The central theme of the book is actually based on a quote from Blaise Pascal, the 17th Century mathematician, philosopher and theologian. He famously said:
Make religion attractive, make good men wish it were true, and then show that it is. Worthy of reverence because it really understands human nature. Attractive because it promises true good.
3 weeks ago my manager at HubSpot, with whom I have many humorous discussions about Jesus being a fairytale, said to me “it’s a great idea Steve…be great if it were true!” Now whilst he thinks I am crazy for believing what I believe (and he really does!), at least he thinks it’s a good idea, at least he can see that it is attractive, it makes a difference to my life and if it were true, it would make a difference to the world. So according to Pascal, I am 50% of the way there…I now just need to show him it is true!!
Tomlin says at the start of his book:
One of the key themes of this book is that unless there is something about church, or Christians, or faith that intrigues, provokes or entices, then our message will fall on deaf ears. If churches cannot convey a sense of ‘reality’ then all our ‘truth’ will count for nothing. Unless someone wants to hear, there’s no point in shouting louder. Churches need to become provocative, arresting places which makes the searcher, casual visitors, want to come back for more.
He goes on to say:
Pascal’s point is that before we ever get to the stage of explaining or convincing, there needs to emerge in people the desire, the question, the hunger to discover more, to find God.
Now reading Tomlin got me back to reading my Bible (like all great Christian books should do!!) to see what God’s word actually said about the the nature and witness of God’s people (in the Old and New Testament). As I re-read the ‘big Bible story’ I could see that the idea of a “provocative people” was there all the way through.
- Abraham and his descendants were to be a blessing to the nations (Genesis 12:1-3) and that they were to be distinct in the way they lived (Genesis 18:19).
- Moses was given the law by God on Mount Sinai so as to show the wisdom and closeness of God to the nations (Deuteronomy 4:6-7)
- The high point of God’s People in the Old Testament is 1 Kings 10 when the Queen of Sheba (probably the richest person in the world) comes to hear the wisdom of Solomon and delights in the happiness of his people.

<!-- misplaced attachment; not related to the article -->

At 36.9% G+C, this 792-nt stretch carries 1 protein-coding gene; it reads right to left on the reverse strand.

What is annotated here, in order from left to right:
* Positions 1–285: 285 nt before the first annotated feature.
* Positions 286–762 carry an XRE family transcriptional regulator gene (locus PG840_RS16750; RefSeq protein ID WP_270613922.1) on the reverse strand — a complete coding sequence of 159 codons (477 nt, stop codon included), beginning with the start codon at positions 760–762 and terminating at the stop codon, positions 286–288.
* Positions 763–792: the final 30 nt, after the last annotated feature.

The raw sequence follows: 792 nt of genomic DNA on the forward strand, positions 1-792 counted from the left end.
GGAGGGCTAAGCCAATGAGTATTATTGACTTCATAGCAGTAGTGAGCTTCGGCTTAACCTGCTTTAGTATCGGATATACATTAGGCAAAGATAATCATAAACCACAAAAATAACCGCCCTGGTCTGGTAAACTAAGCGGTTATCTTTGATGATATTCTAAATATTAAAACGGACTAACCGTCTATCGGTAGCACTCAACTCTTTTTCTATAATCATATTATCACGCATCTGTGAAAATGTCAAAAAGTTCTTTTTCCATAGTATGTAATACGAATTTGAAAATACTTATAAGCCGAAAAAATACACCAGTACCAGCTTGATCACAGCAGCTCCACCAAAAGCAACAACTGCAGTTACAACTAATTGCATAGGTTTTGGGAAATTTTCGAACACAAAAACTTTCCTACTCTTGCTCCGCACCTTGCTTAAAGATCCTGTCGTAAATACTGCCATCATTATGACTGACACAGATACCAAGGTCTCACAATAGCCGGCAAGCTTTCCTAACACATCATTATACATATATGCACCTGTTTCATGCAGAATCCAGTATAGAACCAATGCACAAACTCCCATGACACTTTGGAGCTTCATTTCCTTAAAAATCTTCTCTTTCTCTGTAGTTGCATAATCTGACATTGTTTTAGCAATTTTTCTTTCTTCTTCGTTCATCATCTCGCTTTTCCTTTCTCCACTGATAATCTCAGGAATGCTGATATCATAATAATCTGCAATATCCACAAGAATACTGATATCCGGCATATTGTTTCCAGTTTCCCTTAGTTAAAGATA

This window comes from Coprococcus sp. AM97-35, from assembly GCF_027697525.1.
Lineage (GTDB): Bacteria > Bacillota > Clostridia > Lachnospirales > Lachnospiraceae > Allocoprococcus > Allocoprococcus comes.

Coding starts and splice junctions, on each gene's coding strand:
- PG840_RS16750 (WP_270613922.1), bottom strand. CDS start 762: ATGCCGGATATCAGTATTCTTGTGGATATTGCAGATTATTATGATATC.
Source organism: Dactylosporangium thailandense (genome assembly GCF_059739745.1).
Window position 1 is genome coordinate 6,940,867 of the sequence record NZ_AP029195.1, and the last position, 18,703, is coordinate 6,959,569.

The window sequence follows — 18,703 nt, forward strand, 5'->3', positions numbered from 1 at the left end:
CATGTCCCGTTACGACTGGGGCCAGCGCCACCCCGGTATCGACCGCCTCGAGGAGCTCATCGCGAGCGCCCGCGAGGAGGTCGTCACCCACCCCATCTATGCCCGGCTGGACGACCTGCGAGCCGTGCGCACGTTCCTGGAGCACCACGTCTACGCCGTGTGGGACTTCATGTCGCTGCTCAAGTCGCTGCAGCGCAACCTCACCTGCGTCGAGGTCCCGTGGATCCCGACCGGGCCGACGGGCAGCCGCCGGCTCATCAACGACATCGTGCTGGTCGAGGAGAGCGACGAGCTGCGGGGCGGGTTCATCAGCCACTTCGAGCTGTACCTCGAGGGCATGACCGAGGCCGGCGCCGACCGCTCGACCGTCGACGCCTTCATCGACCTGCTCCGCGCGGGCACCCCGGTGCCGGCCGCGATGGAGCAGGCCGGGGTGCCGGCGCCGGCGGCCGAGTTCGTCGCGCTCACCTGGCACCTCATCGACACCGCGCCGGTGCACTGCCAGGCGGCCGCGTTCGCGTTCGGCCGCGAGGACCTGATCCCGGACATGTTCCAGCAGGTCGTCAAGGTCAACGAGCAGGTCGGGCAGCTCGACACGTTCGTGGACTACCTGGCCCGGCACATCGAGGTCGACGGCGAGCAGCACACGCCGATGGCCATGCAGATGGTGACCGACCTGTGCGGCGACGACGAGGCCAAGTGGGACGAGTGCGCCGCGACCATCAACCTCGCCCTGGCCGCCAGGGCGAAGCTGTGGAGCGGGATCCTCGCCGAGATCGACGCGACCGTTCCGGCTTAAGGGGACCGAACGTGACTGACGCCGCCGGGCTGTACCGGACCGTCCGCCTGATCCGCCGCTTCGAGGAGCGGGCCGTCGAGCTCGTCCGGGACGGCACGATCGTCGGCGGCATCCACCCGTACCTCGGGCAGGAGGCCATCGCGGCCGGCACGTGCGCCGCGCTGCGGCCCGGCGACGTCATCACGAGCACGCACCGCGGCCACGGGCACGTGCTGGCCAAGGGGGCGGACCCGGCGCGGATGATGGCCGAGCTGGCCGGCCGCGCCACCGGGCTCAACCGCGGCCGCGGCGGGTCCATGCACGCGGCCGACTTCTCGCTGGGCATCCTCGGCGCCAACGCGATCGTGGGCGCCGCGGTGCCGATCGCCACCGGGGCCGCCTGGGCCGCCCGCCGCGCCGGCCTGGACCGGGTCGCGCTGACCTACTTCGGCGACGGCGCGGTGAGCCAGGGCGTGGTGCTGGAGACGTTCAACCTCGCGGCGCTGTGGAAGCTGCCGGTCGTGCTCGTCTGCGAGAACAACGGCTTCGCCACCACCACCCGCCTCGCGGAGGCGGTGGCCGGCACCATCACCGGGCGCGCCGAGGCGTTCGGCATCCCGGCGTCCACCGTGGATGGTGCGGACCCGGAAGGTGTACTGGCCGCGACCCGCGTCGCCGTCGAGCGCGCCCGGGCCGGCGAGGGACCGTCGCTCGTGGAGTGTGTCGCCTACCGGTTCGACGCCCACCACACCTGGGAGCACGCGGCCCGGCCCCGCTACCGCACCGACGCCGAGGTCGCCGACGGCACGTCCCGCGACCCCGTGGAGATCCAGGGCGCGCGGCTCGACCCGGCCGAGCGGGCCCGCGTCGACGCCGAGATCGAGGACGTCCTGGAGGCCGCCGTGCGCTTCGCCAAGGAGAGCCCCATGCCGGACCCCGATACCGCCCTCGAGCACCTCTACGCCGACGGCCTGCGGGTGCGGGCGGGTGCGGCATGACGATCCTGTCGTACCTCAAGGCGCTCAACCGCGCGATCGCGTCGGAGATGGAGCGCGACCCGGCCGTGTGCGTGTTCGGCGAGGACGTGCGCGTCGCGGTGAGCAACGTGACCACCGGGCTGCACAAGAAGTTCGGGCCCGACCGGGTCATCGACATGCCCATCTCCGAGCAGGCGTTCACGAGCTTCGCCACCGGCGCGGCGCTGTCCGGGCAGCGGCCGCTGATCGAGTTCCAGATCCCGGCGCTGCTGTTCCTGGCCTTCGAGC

And I could continue with more examples. Of course we know that God’s people made a complete mess of it, and we still do today. But God’s intention for his people and what we see when they get it right is a provocative people who cause those who don’t know God to start asking questions…to awaken a hunger in people that what they are seeing before their eyes is true!
So it is not surprising that when Jesus formed the new community of God and speaks the most famous sermon in the history of the world (The Sermon on the Mount) in Matthew 5-7, he describes the church like this:
“You are the light of the world. A town built on a hill cannot be hidden. Neither do people light a lamp and put it under a bowl. Instead they put it on its stand, and it gives light to everyone in the house. In the same way, let your light shine before others, that they may see your good deeds and glorify your Father in heaven.
This is not about people being bashed with the bible. This is about people seeing a light, a love, a hope, a joy, a strength and a wisdom among God’s people that causes them to investigate the light (on their terms!) and then, if they so decide, start to follow the light itself.
To bring this all up-to-date, modern marketers are now understanding what God had always intended (it’s good to see business and culture catching up with God’s eternal ways…haha!!). I work for HubSpot which is a software company which helps companies grow through implementing Inbound Marketing. Inbound marketing is an idea that was first put into print by HubSpot’s 2 co-founders Brian Halligan and Dharmesh Shah October 2009 (the company was started in summer 2006). Inbound marketing is all about attracting people to your company/product through remarkable content (blogs, videos, whitepapers, ebooks etc) rather than forcing your company/product onto people through TV ads, billboards, spam mail etc (this approach is called outbound marketing and is said to be, mostly, ‘broken‘). So the idea of inbound marketing for your company/product is the same idea as what the Bible, Blaise Pascal and Graham Tomlin are saying about the church. Don’t force your way on people. Don’t interrupt them. Don’t shout louder. Attract them, lure them, bless them, delight them, help them, awaken a desire in them … and only when they want to engage with you, start to talk more about how what you are doing could be what they need!
That is my hope and desire for us as a church. That we would provoke questions, awaken desire and make people think. Many people will think we are nuts (they thought that of Jesus!) and many people will reject us (they rejected Jesus too!). But my hope is that many people will be intrigued enough to at least check out whether what we are saying could be true.